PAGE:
Hope that everyone is having a great summer, and that your garden is going well--in ours the radishes have done well, and there is great hope for the carrots. Looking forward to our raspberries ripening. Take care, and if you are in an area that is hot, hot, hot, try to stay cool, cool, cool..... :)

Monday, July 4, 2011

Happy Birthday, America!

Have a safe and happy 4th of July! Sending gratitude to all who defend and uphold our freedom, because freedom is never free...

Tuesday, June 28, 2011

Wheat: a recipe, and cooking options

A great big thank you to Kristen at Harried Homemaker, who posted a recipe for Wheat Berry Spinach Salad, which looks really, really good. (Makes me wish I had planted spinach this year--wondering if it's too late at this point...) Gotta love more ways to use those wheat berries than just grinding them into flour.

When I saw that the salad recipe required cooked wheat, the first thing I thought of was the thermos method of cooking wheat, directions for which can be found here, at the Hillbilly Housewife website. Still, gotta love more options, so I e-mailed Kristen to ask how she cooked her wheat. She uses a pressure cooker, (which I don't have) but was kind enough to also include the following links on how to cook wheat:

---If you prefer to use a crockpot, you might wish to look here. (Thanks again, Hillbilly Housewife!)

---If you prefer to use a saucepan, you might wish to look here. I'm not familiar with this website, but sure appreciate the recipe!

Oh, yeah, gotta love having more options! Especially when it comes to wheat berries--and gotta love that people with expertise will share information!

Changing the subject, our little jalapeno pepper plant disappeared--the one that one of our children named "Jeff". As in, there is literally no sign of it anywhere, so it's not that it shriveled up due to mistreatment or bad weather or the like. Supposition around here is that one of the animals ate it, though why they would want to is beyond my understanding... We will probably return to the Farmer's Market and get another plant to try again. I hope everyone else's plants are still in their garden... :)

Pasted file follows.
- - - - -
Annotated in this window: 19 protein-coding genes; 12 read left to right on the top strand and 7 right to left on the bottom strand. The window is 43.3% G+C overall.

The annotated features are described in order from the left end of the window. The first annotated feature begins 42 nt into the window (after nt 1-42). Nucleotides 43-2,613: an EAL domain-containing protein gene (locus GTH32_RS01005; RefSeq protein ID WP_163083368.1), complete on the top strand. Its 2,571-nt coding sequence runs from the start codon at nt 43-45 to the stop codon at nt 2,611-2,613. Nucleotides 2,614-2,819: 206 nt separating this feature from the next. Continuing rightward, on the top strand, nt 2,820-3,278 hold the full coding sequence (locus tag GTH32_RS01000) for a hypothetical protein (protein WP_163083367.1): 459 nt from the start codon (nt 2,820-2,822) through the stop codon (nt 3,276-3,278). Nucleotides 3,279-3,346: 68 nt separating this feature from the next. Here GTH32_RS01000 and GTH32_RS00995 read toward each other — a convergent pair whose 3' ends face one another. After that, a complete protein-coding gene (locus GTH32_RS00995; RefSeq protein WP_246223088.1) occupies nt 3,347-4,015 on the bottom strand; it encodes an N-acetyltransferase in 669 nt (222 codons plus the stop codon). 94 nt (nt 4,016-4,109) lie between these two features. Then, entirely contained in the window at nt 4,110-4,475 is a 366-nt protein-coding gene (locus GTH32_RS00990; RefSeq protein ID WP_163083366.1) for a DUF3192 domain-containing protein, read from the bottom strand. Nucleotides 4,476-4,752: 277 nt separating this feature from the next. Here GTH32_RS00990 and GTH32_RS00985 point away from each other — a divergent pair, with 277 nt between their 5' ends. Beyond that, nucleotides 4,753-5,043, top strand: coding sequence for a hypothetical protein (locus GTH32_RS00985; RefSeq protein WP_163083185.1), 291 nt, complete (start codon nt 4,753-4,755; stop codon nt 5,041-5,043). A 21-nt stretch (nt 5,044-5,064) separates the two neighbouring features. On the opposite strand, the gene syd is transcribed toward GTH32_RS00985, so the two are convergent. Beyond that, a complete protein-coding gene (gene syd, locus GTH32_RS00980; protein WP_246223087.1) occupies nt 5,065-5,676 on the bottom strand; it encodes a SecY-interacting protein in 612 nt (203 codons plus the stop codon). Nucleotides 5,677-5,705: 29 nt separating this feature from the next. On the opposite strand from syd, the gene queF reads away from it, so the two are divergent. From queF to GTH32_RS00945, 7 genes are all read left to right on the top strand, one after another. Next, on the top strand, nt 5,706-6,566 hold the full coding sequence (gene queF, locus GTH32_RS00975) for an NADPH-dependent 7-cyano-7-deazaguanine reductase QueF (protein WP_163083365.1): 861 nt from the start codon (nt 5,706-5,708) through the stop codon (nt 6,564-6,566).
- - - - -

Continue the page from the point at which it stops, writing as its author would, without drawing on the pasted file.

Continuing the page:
Thursday, June 23, 2011

What would you do?

At our local national chainstore, they've been doing quite a bit of remodeling lately. Not too long ago I was in line at the cashier and an alarm went off--really screechy, accompanied by flashing lights up in the ceiling. I was second or third in line, and briefly wondered if I should just abandon my cart and run like crazy out of the door. It had all the classic signs of being a fire alarm system going off.

Everyone, including the cashier, acted like nothing was happening. So I stayed in line.

Yeah, but not exactly being the shy type when it comes to asking questions, when I did get the chance to get my purchases rung up, I asked the cashier what that alarm had been, because if memory serves, it had finished going off by then. She basically said that they had been having problems with the system, but if it had been the real thing (i.e., there actually had been a fire) someone would have come over the intercom and said so.

Interesting. Interesting, too, that when I went to pull my car out of my parking space a couple of minutes later, I had to wait as two massive fire engines went by in front of me...

In a conversation that I had with someone soon after, the person pointed out that the logic that the cashier used was backward--that it would make more sense if, after the fire alarm started going off, that it was the policy to come on the intercom only to announce that it was only a test, if that was what it was. If there were a fire, there would be a good chance that the intercom wouldn't work at all. This person said they would have left the cart where it was and exited the building.

What would you have done in this situation?

I never heard of any fire and/or fire damage associated with the alarm going off that evening. There have been a couple of times that an alarm has gone off while I've been in that store since then, and one was because someone leaned against a secured exit or something, and that time there were no lights flashing as the sound went off. It's something that has made me think twice about shopping there, because if it goes off that many times when I have actually been there, how many times does it go off?

Fires are tricky, and can spread quickly. I have heard about a casino fire in the 1980's where people died because, as I understand it, they were sitting in the casino, and the fire spread so fast through the ceiling that it just collapsed. The person that was talking about that fire said they weren't even sure if the alarm had gone off in that situation. Sometimes, there is no warning. But if there is a warning, there is no telling how fast the flames are going through the building, and that's why acting quickly to get out of harm's way (even if it is not immediately evident) is crucial. It seems like it would be best to have decided before you ever get into such a situation what you are going to do if that situation arises.